Monday, November 23, 2015

The Power of Hope and Restraint

"And we, ourselves, also, through the infinite goodness of God, and the manifestations of his Spirit, have great views of that which is to come; and were it expedient, we could prophesy of all things. And it is the faith which we have had on the things which our king has spoken unto us that has brought us to this great knowledge, whereby we do rejoice with such exceedingly great joy. And we are willing to enter into a covenant with our God to do his will, and to be obedient to his commandments in all things that he shall command us, all the remainder of our days" (Book of Mormon, Mosiah 5:3-5)

Psychologist Walter Mischel performed a series of experiments on self control and delayed gratification with young children using varous rewards involving candy and marshmallows. The studies found that children who were able to wait longer for the preferred rewards tended to have better life outcomes. Intact families showed the strongest link to delay of gratification.  Children who came from homes without a father exhibited the least self control. (wiki)  Interestingly, Socio-economic status showed no correlation with study outcome. 

Sacrificing what we want now for what we want more later is both a spiritual and temporal principle.  Living prophets, scriptures, are critical to giving us a perfect brightness of hope for the future. God doesn't just promise us peace and joy in the next life but also happiness here and now if we keep God's commandments. If we had no hope in the future, there would be no reason to not just "eat drink and be merry for tomorrow we die". However, with our hope of eternal glory we gladly enter into covenants with God to do His will and keep His commandments.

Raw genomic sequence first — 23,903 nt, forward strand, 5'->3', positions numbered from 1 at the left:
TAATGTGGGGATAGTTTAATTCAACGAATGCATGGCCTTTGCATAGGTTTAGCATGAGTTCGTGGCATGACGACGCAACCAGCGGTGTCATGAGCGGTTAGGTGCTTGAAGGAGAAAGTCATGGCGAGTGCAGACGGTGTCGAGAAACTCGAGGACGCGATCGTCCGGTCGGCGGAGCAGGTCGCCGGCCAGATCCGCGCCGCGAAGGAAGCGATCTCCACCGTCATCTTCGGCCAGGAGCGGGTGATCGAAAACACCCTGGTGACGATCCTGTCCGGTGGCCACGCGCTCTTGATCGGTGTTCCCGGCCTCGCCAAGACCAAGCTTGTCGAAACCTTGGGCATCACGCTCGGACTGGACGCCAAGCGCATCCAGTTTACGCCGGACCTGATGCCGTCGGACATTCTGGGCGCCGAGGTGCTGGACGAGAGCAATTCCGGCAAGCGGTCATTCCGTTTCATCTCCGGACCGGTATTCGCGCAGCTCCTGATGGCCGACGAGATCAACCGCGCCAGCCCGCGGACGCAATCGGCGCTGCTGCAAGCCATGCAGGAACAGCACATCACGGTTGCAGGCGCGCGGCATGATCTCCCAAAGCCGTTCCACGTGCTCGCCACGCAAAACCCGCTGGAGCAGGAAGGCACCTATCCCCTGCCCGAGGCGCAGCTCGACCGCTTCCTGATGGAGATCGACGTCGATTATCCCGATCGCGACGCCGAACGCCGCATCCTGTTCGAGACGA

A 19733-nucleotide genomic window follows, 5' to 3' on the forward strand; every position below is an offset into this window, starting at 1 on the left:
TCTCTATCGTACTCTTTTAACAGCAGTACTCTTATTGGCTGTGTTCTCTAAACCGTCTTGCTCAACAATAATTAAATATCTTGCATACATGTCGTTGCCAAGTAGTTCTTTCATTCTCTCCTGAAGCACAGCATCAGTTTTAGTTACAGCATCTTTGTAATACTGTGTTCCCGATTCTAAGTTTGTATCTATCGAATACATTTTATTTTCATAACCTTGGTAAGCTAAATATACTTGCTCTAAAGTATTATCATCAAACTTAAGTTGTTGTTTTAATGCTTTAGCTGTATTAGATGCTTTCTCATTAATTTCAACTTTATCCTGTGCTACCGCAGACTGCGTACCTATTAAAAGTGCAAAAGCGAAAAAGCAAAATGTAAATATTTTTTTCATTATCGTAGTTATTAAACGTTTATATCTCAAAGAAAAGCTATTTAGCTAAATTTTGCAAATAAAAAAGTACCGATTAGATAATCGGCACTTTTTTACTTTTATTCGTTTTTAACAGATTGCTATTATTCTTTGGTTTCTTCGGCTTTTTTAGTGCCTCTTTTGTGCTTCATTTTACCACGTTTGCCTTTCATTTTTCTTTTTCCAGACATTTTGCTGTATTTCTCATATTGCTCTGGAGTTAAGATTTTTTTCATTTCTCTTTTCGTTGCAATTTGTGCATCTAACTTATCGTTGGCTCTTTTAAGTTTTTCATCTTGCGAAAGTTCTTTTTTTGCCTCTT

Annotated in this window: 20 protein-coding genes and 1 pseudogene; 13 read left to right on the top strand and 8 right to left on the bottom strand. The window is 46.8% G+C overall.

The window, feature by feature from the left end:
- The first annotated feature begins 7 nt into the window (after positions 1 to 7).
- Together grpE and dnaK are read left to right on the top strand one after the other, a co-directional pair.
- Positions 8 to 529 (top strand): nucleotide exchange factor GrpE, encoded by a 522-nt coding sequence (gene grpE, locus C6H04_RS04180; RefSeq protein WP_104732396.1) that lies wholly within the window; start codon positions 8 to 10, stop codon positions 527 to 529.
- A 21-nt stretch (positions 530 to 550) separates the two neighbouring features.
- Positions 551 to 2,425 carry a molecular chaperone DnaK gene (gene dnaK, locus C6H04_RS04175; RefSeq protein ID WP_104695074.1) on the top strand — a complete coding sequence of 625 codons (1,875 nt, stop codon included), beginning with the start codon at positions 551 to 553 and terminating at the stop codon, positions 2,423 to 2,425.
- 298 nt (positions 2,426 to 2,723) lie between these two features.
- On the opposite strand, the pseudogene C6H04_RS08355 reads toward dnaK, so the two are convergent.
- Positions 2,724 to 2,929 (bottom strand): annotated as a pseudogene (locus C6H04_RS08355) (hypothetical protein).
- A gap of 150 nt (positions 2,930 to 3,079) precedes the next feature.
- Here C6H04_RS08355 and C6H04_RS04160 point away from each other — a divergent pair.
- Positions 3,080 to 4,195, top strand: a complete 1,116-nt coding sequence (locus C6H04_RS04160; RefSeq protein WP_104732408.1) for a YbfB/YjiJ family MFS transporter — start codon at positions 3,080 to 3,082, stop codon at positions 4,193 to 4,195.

"Wherefore, ye must press forward with a steadfastness in Christ, having a perfect brightness of hope, and a love of God and of all men. Wherefore, if ye shall press forward, feasting upon the word of Christ, and endure to the end, behold, thus saith the Father: Ye shall have eternal life." (Book of Mormon, 2 Nephi 31:20)

Elder Neal A Maxwell spoke about the power of hope in 1994 General Conference talk entitled "Brightness of Hope".  Elder Maxwell says:

"Hope helps us to walk by faith, not by sight. This can actually be safer. When unaided spiritually, natural sight often shrinks from the odds. It is immobilized by improbabilities. Mauled by his moods and intimidated by his fears, the natural man overreacts to, while hope overrides, the disappointments of the day.

Hope is particularly needed in the hand-to-hand combat required to put off the natural man. Giving up on God and on oneself constitutes simultaneous surrender to the natural man.

Daily hope is vital, since the “Winter Quarters” of our lives are not immediately adjacent to our promised land either. An arduous trek still awaits, but hope spurs weary disciples on."

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